Wrenda Goodwyn • special to the Fort Myers News-Press• November 29, 2011
Decorating your home with things that have already seen a long life – furniture, art, sculpture--man-made or from nature --- can bring a unique, one-of-a-kind charm that shopping for something new can never achieve. And when objects that were intended for one purpose are given a brand new life as something entirely different ---well, the word “creativity” can take on a whole new meaning.
A steel hatch from a salvaged Navy warship, still with its original rivets and brass fittings, becomes a wonderful coffee table in a local Captiva beach house.
Everything old is new again, as the saying goes.
The word “repurpose” appeared in Webster’s in 1984. The definition: to change something so that it can be used for a different purpose.
Repurposing is not a new concept. People have been looking for new uses for their “stuff” since the beginning of time. Sometimes out of necessity. Often because it is just hard to part with something and you need to find a better use for it. Repurposing is very popular at the moment, a trend that is hopefully becoming a permanent part of our lifestyle.
A hand-crafted lentil that once hung over a window of a southern plantation home now serves as a wonderful display shelf for a collection of favorite shells and coral.
There are some really good reasons to repurpose. It helps to cut back on what takes up space in the landfill. You will save money repurposing instead of buying new. And it gives a lot of satisfaction to know that you have “saved” a vintage piece that has been tossed aside.
Fanciful-colored wooden oars, worn from years of service on row boats of all sizes, now hang as a striking nautical family on a rack that was originally designed for drying tobacco plants.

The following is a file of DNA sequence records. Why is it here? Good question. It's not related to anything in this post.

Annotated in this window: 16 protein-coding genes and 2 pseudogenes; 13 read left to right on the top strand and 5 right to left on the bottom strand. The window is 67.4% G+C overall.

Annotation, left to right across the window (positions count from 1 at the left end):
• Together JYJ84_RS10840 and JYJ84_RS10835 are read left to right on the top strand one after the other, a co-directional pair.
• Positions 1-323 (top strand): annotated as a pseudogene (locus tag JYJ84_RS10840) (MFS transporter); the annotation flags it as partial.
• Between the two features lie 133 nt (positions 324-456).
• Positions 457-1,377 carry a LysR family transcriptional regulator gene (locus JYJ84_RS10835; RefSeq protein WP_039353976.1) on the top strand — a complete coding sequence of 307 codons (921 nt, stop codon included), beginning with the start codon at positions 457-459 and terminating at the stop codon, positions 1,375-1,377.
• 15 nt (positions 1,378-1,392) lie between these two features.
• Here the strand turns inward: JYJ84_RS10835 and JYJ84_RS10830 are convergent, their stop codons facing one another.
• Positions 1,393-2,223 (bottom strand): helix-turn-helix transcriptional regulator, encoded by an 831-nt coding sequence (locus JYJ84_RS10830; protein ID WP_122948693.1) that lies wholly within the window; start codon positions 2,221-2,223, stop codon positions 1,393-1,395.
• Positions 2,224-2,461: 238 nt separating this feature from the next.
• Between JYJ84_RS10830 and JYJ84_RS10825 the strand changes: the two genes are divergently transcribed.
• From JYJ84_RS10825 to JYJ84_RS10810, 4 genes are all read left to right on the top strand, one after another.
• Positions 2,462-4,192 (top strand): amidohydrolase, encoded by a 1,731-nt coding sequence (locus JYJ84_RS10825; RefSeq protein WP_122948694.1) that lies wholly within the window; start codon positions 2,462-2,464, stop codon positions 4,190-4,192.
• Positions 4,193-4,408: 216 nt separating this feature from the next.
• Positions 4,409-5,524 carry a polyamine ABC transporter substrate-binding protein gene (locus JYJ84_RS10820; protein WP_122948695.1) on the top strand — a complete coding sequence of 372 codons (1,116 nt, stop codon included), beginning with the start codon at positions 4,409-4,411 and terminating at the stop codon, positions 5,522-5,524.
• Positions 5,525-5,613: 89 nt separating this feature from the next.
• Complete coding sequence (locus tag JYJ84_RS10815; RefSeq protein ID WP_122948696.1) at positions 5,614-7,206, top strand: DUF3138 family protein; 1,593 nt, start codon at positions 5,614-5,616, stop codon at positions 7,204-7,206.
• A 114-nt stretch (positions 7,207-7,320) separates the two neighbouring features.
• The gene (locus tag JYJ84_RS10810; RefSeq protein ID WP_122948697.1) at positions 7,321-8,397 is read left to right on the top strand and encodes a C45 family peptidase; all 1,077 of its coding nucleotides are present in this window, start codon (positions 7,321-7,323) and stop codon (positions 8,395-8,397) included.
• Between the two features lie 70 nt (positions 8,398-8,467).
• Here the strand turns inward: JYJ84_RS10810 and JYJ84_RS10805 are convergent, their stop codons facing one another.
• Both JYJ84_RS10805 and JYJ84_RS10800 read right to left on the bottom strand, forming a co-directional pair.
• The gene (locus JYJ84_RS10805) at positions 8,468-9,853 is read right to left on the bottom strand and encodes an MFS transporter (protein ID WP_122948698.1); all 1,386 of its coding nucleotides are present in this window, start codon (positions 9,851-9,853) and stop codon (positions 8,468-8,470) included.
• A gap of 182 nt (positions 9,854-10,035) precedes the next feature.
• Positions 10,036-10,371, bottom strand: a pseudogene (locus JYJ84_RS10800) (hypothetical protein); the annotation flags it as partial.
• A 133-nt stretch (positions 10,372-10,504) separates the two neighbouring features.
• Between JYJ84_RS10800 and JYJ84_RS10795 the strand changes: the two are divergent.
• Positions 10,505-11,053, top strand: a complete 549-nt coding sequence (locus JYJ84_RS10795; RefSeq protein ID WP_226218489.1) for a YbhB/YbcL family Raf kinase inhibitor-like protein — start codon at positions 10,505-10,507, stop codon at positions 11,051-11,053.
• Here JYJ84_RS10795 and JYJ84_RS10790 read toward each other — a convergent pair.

With antique fairs, flea markets and garage sales in full swing with the cooler weather, you may wantFanciful-colored wooden oars, worn from years of service on row boats of all sizes, now hang as a striking nautical family on a rack that was originally designed for drying tobacco plants. to give repurposing a thought. As you are browsing, remember that many items can be cleaned, painted or completely restored. Look for items that can be used for functional, everyday uses or for an eclectic accent piece or as artwork. The possibilities are endless if you develop a new way of looking at objects. Several weeks ago I was going through an architectural salvage yard with a client who fell in love with two beautiful vintage doors. She asked what she could possibly do with them. I said: "Headboards." You will not find these new in a furniture store.
And repurposing does not have to cost anything. Think about the beautiful treasures from nature: wood and items that wash up on our beaches every day. With a little imagination, they become art for our homes.
And what will I do with the vintage ten foot Nantucket wooden rowboat that I just bought last week? It is falling apart, has charming but peeling turquoise paint and came with four antique oars. And a big hole in the side. It cried out to me to be repurposed. I am thinking of hanging it from an open beam ceiling over an outside gazebo bar!
Once this vintage Nantucket rowboat is patched up and painted, it will be a focal point as it hangs from the open beam ceiling of a client’s outdoor gazebo bar.
Strewn about and aged for decades on the edge of a lake in California’s High Sierras, dozens of pieces of driftwood have been brought together into a stunning, three-dimensional sculpture showing off Mother Nature’s unbelievable textures and patterns.
Wrenda Goodwyn is a Southwest Florida interior decorator. Visit her website at spectacularspaces.com. Call her at 949-1808 or e-mail firstname.lastname@example.org. For more decorating tips and photos, visit spectacularspaces.com/blog